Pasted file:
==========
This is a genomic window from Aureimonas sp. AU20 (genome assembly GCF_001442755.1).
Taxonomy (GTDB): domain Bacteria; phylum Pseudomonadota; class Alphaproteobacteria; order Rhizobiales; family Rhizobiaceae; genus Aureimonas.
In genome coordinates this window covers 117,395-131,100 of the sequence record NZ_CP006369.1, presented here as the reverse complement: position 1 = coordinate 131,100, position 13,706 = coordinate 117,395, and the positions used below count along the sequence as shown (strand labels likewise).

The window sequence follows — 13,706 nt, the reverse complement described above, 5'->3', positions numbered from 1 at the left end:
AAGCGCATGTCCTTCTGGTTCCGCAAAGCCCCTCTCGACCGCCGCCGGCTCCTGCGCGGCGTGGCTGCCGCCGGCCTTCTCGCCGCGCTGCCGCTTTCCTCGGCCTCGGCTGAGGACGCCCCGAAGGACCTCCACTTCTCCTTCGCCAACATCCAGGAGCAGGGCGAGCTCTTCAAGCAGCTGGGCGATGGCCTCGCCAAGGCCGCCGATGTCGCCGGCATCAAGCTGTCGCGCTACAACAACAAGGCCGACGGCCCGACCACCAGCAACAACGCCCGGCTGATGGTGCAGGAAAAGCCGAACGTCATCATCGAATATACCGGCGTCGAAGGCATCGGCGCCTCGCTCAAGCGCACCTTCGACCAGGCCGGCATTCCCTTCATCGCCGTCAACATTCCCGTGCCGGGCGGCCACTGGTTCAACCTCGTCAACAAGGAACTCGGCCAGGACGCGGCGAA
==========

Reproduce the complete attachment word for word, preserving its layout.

This is a genomic window from Aureimonas sp. AU20 (genome assembly GCF_001442755.1).
Taxonomy (GTDB): domain Bacteria; phylum Pseudomonadota; class Alphaproteobacteria; order Rhizobiales; family Rhizobiaceae; genus Aureimonas.
In genome coordinates this window covers 117,395-131,100 of the sequence record NZ_CP006369.1, presented here as the reverse complement: position 1 = coordinate 131,100, position 13,706 = coordinate 117,395, and the positions used below count along the sequence as shown (strand labels likewise).

The window sequence follows — 13,706 nt, the reverse complement described above, 5'->3', positions numbered from 1 at the left end:
AAGCGCATGTCCTTCTGGTTCCGCAAAGCCCCTCTCGACCGCCGCCGGCTCCTGCGCGGCGTGGCTGCCGCCGGCCTTCTCGCCGCGCTGCCGCTTTCCTCGGCCTCGGCTGAGGACGCCCCGAAGGACCTCCACTTCTCCTTCGCCAACATCCAGGAGCAGGGCGAGCTCTTCAAGCAGCTGGGCGATGGCCTCGCCAAGGCCGCCGATGTCGCCGGCATCAAGCTGTCGCGCTACAACAACAAGGCCGACGGCCCGACCACCAGCAACAACGCCCGGCTGATGGTGCAGGAAAAGCCGAACGTCATCATCGAATATACCGGCGTCGAAGGCATCGGCGCCTCGCTCAAGCGCACCTTCGACCAGGCCGGCATTCCCTTCATCGCCGTCAACATTCCCGTGCCGGGCGGCCACTGGTTCAACCTCGTCAACAAGGAACTCGGCCAGGACGCGGCGAA